Not too long ago if you were a middle class American you could feel secure in the knowledge that although healthcare costs were rising, as long as you held a steady paying job you wouldn't have to face the daunting prospect of living in this country without health insurance.
Well, not anymore - and not by a long shot.
A recent study by the Commonwealth Fund called "Gaps In Health Insurance: An All American Problem" shows that over the past few years living without health insurance has become a serious middle class issue.
Sadly, as would be expected, the study, which the group conducts every two years, vividly displays the staggering health insurance crisis faced by this country's working poor. More than half of all "low income" U.S. workers, which the survey defines as those earning less than $20,000 a year, currently have no health insurance or spent time without it in the past year.
But while those figures are deeply troubling, the fact is they're essentially unchanged from 2001. Meanwhile the percentage of traditional middle class Americans living without health insurance has increased dramatically in just a few years. There are nearly 46 million uninsured Americans today. Roughly two-thirds of all adults without health coverage are members of working families, and more than half of all working adults without insurance are employed by firms with fewer than 100 employees.
Last year, 41 percent of all moderate income American workers, which the survey defines as those earning between $20,000 and $35,000 a year, didn't have health insurance or had spent some time without it in the preceding 12 months. The number was 28 percent in 2001. And last year 18 percent of all middle income workers, those making between $35,000 and $60,000 a year, didn't have health insurance or had spent some time without it in the preceding 12 months. The figure was 13 percent in 2001.
This means that in 2005 almost half of all moderate income American workers and nearly a fifth of all middle income American workers were living without health insurance or had been forced to do without it at some point in the preceding year.
And as crazy as those numbers may be, if you want to see some real growth in the trend take a look at what's happening to high income workers, which the survey defines as those earning more than $60,000 a year. In 2001 and 2003, just 4 percent of these workers didn't have health insurance or had spent some time without it in the preceding 12 months. But in 2005, just two years later, the figure nearly doubled to 7 percent.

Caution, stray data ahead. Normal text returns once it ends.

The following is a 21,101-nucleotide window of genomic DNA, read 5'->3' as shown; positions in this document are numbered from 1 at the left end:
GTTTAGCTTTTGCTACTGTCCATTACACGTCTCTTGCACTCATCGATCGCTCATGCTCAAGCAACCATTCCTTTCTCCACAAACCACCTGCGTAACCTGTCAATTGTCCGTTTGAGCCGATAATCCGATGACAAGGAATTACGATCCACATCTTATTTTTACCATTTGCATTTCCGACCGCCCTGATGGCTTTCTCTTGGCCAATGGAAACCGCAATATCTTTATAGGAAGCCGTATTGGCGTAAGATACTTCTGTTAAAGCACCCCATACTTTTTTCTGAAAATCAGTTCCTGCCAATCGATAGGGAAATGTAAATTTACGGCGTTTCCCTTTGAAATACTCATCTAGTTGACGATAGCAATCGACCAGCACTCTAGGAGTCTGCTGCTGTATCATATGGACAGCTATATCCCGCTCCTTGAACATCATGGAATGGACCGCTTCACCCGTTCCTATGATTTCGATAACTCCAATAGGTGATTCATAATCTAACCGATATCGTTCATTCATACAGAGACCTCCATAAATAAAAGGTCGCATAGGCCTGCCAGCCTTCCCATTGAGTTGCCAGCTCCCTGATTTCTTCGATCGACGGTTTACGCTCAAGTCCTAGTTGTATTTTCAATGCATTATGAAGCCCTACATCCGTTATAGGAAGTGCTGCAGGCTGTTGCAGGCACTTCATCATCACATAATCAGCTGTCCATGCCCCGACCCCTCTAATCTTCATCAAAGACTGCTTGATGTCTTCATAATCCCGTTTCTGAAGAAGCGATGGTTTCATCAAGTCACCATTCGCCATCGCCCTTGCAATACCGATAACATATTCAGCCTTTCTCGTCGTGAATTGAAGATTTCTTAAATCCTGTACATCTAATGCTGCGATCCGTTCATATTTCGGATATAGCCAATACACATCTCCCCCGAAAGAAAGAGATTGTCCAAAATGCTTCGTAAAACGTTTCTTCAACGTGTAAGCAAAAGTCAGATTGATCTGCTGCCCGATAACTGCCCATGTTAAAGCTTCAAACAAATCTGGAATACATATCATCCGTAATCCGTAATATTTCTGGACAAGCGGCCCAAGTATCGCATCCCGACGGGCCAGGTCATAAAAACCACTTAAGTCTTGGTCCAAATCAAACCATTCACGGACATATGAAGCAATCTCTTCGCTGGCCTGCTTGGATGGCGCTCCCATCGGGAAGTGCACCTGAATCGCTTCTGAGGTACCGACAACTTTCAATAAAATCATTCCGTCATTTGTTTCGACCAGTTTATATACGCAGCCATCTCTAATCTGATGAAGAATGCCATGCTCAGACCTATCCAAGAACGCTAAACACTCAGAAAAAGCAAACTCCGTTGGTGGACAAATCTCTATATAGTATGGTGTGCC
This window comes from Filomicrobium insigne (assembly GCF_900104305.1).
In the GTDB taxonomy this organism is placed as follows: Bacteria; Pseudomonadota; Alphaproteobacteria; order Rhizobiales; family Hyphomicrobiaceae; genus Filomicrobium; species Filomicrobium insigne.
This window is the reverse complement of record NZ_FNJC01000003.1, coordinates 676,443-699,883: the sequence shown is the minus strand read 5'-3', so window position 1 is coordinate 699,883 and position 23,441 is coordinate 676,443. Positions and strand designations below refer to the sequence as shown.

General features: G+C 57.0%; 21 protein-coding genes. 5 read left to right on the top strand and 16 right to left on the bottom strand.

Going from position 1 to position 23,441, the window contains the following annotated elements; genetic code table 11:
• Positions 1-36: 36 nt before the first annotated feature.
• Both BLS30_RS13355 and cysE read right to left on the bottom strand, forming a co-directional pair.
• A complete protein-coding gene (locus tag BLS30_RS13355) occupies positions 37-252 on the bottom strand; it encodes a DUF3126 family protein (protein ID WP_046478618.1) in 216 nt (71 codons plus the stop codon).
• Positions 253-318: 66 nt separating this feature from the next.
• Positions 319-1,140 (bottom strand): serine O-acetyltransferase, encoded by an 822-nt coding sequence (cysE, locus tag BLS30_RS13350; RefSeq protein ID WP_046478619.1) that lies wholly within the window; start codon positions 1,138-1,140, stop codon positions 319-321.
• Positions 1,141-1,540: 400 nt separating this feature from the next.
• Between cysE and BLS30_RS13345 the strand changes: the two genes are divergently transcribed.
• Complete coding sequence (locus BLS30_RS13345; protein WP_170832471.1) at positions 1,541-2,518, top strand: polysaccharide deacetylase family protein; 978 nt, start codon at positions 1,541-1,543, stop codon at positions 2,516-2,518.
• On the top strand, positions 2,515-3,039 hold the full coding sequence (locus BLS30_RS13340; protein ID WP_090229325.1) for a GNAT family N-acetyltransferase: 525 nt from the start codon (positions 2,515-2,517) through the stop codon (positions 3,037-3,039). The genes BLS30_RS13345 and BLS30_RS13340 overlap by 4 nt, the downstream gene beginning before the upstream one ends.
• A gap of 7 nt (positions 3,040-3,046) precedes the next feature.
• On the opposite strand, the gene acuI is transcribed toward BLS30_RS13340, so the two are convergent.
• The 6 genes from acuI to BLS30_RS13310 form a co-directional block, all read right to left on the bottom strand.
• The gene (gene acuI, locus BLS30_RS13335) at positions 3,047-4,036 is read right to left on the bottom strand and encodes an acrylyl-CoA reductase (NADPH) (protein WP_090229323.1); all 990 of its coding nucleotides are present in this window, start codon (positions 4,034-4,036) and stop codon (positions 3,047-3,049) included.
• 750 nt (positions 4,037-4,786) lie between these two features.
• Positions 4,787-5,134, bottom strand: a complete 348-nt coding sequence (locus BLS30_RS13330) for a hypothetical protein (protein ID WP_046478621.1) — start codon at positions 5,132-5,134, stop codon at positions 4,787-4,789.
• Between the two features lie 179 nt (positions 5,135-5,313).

At this rate, in the very near future one in ten American workers earning more than $60,000 a year will be living without health insurance.
Why do we as a society put up with this?
In an earlier post I talked about how wildly inefficient our healthcare system is. In short, according to the most recent calculations we spend more than $5,600 per person a year on healthcare, or 15 percent of our gross domestic product. That makes our system by far the most expensive in the developed world. Looking at the 30 countries in the Organisation for Economic Co-operation and Development, or OECD, the average annual healthcare expenditure is just over $2,000, or 8.6 percent of GDP.
For all that money you'd think the U.S. would enjoy stellar health statistics. But you'd be wrong. Our life expectancy of 77.2 years is below the OECD average of 77.8, and our rate of infant mortality, seven deaths per 1,000 live births, is higher than the OECD average of 6.1 deaths per 1,000 live births. If you want further comparisons, there are a host of other figures in this report showing that our healthcare system is severely lagging in terms of quality and efficiency.
To make matters worse, now it turns out we're also failing to provide health insurance to an ever increasing portion of our population. And not only that, but the crisis has crept up the economic totem pole and is directlly cutting into America's middle class.
For decades we've been scared off of truly reforming our healthcare system by politicians and others who use loaded terms like "socialized medicine" and "Hillary Care" to frighten us into believing that our healthcare will suffer from any change. Ignorant anecdotal horror stories about how receiving medical treatment in other countries can be a nightmare somehow are spread - even though those stories rarely are based in fact. Still, we become paralyzed by fear into inaction, and as a result nothing changes.
The fact is, if you have the traditional capitalist competitive concerns that the quality of healthcare will suffer in a single-payer system or if a government entity is given control, you needn't worry. According to this recent story in the New York Times, the healthcare industry enjoys monopolistic conditions in much of the country, so we already have a system that's essentially devoid of capitalist competition. And if you're worried that your access to treatments will be reduced in a single-payer system, you shouldn't fret. After all, you're already being denied access to certain treatments by your capricious health insurance provider.
For instance, Aetna recently decided not to cover a new government-approved treatment for severe depression that involves implanting a nerve-stimulating device in a patient's upper chest. I don't know if the treatment works or not, but I do know that if you belong to one of the 163 U.S. health plans that will pay for the treatment you can give it a try without breaking the bank. But if your carrier is one of the 650 or so other health plans that won't cover it, you're on your own.
Does that make any sense?
Clearly we're dealing with a healthcare system run amok. The only question is when we'll finally reach an inflection point where the need to bring the system under control no longer can be ignored. And based on the numbers, that probably isn't too far off.